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5 thoughts on “[Anime] Fate/Stay Night: Unlimited Blade Works – A Visitor Approaches Lightly (S1E11)

  1. >Similarly, her irritation at his dedication to his father’s ideals doesn’t seem to really stem from the difference between her personal philosophy and his but rather from her belief that Shirou’s current path will leave him ultimately miserable.

    Yep she cares about him and knows his way of thinking will lead to a self destructive life.

    >A few of her comments seem unclear though – when she asks him if he enjoys magic, she says she might be misunderstanding something though it wasn’t too clear what it was.

    Rin believes you should learn magic because you enjoy it and it should be used for yourself. Shirou doesn’t enjoy magic and is only doing to help others. He thinks he’s doing it for himself since it helps him accomplish his goal of helping others but I guess Rin doesn’t see it that way.

    >Archer knowing precisely how Shirou’s magic (which can only be passed via bloodline, remember)

    Slight misconception here, the only part of the magic that can passed down via bloodline is the Magic Crest which contains magical knowledge and other stuff. Shirou has no crest.

    >Shirou has decided to champion Kiritsugu’s ideal but in the process has not taken the time to understand whether he truly enjoys it independently of the salvation he provides others.

    Yep, this is pretty important honestly. Glad you picked up on that.

    Nice review I’m really impressed with with the last part. I can’t wait for 4/4 and the new episodes. Will your reviews be a week delayed or will you just change the day you release them to later in the week?

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    • I think they might be delayed by a day or two – CrunchyRoll isn’t available in my part of the world so I’ll have to wait for subs to come out.

      Could you clarify the magic crest bit? Does that mean that two unrelated people could have identical magic despite not sharong a crest?

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      • If I may…

        A Magic Crest is created when a mage takes some of their own Magic Circuits (the pathways through which magical energy flow through a mage), and transplants it in someone else (this is almost always one’s direct blood descendant – much like an organ transplant, an incompatible receiver would cause a rejection of the Crest. A blood descendant is far, far more likely to be compatible than any other random mage). From there, each successive receiver of the Crest adds a few of their circuits to the Crest when they pass it to their heir.

        Stored within the Crest are, to put it simply, records and shortcuts to performing the spells the previous bearers of the Crest learned and attached to the Circuits they passed down. With this, the heir has access to pretty much the entirety of the family line’s magical discoveries on-hand. From there, the heir is expected to continue the family’s work, and should the end goal still be out of reach, add their discoveries to the Crest and pass it to their heir to continue onward.

        It’s possible for mages of different lineages to know some of the same spells – things like Strengthening, Hypnosis, and Projection are fairly common knowledge among magi, for example. It tends to be the more advanced things that are limited to specific families.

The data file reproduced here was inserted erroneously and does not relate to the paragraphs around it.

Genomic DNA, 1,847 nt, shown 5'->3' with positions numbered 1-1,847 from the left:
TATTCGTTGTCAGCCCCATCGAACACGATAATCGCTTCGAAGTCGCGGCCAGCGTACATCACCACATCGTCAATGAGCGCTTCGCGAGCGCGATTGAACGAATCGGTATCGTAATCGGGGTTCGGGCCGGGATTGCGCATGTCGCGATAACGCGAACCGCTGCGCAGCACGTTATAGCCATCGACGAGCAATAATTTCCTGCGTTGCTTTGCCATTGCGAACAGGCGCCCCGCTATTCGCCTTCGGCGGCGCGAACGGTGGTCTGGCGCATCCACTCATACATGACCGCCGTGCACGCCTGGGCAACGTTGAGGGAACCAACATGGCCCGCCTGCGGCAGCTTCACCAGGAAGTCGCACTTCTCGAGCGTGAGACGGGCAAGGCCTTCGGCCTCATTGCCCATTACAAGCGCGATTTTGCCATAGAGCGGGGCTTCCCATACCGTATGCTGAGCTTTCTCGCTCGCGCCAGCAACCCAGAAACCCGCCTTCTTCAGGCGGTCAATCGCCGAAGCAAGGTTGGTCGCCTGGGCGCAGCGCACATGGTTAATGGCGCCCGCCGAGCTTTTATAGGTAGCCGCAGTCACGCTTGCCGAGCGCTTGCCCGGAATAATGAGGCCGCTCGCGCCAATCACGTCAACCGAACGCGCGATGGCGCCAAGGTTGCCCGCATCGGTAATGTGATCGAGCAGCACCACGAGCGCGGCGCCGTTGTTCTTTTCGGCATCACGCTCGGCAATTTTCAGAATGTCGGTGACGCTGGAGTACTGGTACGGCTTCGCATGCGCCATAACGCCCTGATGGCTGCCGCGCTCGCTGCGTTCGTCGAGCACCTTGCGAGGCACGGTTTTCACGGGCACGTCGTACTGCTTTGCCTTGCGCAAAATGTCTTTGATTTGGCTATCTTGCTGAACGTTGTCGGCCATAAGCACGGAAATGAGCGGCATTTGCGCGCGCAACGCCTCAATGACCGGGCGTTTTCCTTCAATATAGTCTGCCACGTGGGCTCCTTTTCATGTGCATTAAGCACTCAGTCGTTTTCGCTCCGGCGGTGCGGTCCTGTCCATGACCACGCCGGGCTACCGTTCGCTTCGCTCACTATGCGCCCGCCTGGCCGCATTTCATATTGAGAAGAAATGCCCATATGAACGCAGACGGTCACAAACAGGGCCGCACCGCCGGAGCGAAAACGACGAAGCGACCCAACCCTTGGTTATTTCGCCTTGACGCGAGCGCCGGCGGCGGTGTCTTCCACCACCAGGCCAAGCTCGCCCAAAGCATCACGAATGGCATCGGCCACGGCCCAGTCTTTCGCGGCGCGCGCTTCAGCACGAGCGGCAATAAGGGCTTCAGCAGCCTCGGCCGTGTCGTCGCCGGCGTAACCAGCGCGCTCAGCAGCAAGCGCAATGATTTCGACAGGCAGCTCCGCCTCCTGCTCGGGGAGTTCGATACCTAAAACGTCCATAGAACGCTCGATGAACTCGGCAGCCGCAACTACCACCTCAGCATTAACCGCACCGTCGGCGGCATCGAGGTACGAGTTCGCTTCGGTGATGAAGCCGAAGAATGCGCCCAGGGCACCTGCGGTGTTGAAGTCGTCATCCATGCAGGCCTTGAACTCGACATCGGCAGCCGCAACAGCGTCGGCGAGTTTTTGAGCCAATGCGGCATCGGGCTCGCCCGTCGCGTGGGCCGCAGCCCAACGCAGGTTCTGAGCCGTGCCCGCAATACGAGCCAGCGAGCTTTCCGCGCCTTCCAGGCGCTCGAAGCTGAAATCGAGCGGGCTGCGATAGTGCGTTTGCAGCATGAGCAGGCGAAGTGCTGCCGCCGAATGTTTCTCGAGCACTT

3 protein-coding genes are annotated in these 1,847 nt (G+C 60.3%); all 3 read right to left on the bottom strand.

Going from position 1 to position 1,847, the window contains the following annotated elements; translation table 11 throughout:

Shirou has Magic Circuits, but he has not inherited a Crest, so the few spells he has learned, he picked up from what little tutelage Kiritsugu gave him.

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      • A magic crest is a collection of magic circuits transplanted into a magus from the magus’ ancestors, which contains the spells and magical knowledge those ancestors recorded. As magic circuits are part of a magus’ soul, one essentially is transplanting parts of your ancestors’ souls into your own body. Consequently, without a strong spiritual tie (which, in practice, means a close blood relation) the chance of rejecting a magic crest is high. It’s like a magical organ transplant.

        This is why, for example, Tohsaka magi are all skilled in jewel-based magecraft. In the past, that knowledge was stored in the Tohsaka crest, which was then, in each following generation, passed down to the heir of the Tohsaka family (in this generation, that’s Rin). As it’s basically like an organ, the magic crest can generally only be passed down to one member of a family. As you probably noticed, Rin’s magic crest is on her arm and glows green when she uses it. I should also note, that as spells are literally inscribed within the crest, they’re much easier and faster to use than would normally be the case, which is why Rin tends to use it in combat, allowing her to cast more quickly and concentrate on other things at the same time as she’s firing off spells from her crest.

        However, theoretically, any other magus could learn the spells in Rin’s crest, although, as they’re the product of centuries of the family’s work, it would be difficult to do so within a lifetime (and they would be harder to use without the crest), even for a genius. In that sense, another magus could have similar spells to Rin. The only real limits on what spells a magus can cast are determined by the magus’ elements (water, wind, fire, earth or ether). Most magi have only 1 or 2, but Rin was born with all 5, so she can cast basically anything, except for spells requiring a rare elemental alignment. Magi with rare elements struggle with regular magecraft (as they cannot cast most normal spells, making it hard to learn from others), but can sometimes teach themselves unique spells which would be impossible for anyone not sharing that rare element.